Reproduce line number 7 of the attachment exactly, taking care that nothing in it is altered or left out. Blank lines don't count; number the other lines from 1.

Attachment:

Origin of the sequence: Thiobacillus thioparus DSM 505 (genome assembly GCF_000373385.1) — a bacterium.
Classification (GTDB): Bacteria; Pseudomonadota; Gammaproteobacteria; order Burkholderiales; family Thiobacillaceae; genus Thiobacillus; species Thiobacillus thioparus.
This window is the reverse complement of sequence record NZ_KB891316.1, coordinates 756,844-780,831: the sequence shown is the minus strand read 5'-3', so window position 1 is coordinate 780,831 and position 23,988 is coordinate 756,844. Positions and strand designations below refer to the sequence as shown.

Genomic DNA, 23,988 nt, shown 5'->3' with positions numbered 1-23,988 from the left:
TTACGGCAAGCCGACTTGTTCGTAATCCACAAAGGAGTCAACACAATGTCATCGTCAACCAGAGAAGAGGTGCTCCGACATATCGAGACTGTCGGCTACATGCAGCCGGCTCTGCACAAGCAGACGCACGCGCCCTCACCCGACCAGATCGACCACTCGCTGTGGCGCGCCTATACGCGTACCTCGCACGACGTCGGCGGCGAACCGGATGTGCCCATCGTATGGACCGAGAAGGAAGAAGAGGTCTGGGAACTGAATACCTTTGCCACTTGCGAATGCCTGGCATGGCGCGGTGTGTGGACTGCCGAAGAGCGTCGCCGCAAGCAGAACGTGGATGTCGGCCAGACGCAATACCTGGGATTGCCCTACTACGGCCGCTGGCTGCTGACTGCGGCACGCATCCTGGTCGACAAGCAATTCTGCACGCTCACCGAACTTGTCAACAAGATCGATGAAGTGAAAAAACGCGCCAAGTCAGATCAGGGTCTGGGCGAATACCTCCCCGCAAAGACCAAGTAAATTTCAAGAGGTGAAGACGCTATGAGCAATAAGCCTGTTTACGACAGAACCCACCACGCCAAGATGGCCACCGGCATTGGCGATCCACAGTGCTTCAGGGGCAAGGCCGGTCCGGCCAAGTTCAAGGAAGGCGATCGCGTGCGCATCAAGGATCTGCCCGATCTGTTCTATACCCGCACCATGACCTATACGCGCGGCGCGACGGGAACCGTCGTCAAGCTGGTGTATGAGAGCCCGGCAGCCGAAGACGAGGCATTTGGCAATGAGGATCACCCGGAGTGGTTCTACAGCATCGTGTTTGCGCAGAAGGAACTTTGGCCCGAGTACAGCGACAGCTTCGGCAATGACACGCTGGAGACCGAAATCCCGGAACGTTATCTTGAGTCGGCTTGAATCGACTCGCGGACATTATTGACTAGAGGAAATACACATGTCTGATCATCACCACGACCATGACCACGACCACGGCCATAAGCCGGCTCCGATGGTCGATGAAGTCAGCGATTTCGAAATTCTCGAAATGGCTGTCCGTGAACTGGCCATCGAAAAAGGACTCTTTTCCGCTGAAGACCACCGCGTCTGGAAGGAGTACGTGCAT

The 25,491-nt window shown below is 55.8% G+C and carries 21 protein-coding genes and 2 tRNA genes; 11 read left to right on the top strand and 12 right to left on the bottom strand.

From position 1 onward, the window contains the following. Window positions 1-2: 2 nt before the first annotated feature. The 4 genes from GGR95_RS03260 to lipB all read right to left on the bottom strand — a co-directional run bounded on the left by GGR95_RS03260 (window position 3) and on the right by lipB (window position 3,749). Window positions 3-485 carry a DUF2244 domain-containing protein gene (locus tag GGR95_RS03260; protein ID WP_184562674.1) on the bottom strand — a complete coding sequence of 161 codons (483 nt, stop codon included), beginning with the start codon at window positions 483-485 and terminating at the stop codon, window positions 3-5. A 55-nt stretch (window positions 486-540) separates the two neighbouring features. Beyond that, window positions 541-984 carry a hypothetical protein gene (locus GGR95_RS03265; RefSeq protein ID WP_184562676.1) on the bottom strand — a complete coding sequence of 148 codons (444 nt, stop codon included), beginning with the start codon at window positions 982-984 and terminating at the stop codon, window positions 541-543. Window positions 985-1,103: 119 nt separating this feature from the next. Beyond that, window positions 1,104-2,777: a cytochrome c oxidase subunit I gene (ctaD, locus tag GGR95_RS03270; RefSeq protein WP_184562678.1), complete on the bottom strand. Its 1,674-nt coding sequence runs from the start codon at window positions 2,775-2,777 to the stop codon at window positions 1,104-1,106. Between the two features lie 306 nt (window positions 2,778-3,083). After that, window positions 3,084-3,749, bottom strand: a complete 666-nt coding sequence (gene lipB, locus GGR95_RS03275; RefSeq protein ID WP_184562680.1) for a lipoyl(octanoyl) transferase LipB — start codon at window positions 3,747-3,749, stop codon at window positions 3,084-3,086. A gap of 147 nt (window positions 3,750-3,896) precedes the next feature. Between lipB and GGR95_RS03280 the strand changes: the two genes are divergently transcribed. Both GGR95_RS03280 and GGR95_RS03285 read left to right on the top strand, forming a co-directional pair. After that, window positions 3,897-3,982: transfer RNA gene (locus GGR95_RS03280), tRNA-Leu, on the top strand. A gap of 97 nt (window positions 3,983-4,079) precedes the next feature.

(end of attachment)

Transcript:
From position 1 onward, the window contains the following. Window positions 1-2: 2 nt before the first annotated feature. The 4 genes from GGR95_RS03260 to lipB all read right to left on the bottom strand — a co-directional run bounded on the left by GGR95_RS03260 (window position 3) and on the right by lipB (window position 3,749). Window positions 3-485 carry a DUF2244 domain-containing protein gene (locus tag GGR95_RS03260; protein ID WP_184562674.1) on the bottom strand — a complete coding sequence of 161 codons (483 nt, stop codon included), beginning with the start codon at window positions 483-485 and terminating at the stop codon, window positions 3-5. A 55-nt stretch (window positions 486-540) separates the two neighbouring features. Beyond that, window positions 541-984 carry a hypothetical protein gene (locus GGR95_RS03265; RefSeq protein ID WP_184562676.1) on the bottom strand — a complete coding sequence of 148 codons (444 nt, stop codon included), beginning with the start codon at window positions 982-984 and terminating at the stop codon, window positions 541-543. Window positions 985-1,103: 119 nt separating this feature from the next. Beyond that, window positions 1,104-2,777: a cytochrome c oxidase subunit I gene (ctaD, locus tag GGR95_RS03270; RefSeq protein WP_184562678.1), complete on the bottom strand. Its 1,674-nt coding sequence runs from the start codon at window positions 2,775-2,777 to the stop codon at window positions 1,104-1,106. Between the two features lie 306 nt (window positions 2,778-3,083). After that, window positions 3,084-3,749, bottom strand: a complete 666-nt coding sequence (gene lipB, locus GGR95_RS03275; RefSeq protein ID WP_184562680.1) for a lipoyl(octanoyl) transferase LipB — start codon at window positions 3,747-3,749, stop codon at window positions 3,084-3,086. A gap of 147 nt (window positions 3,750-3,896) precedes the next feature. Between lipB and GGR95_RS03280 the strand changes: the two genes are divergently transcribed. Both GGR95_RS03280 and GGR95_RS03285 read left to right on the top strand, forming a co-directional pair. After that, window positions 3,897-3,982: transfer RNA gene (locus GGR95_RS03280), tRNA-Leu, on the top strand. A gap of 97 nt (window positions 3,983-4,079) precedes the next feature.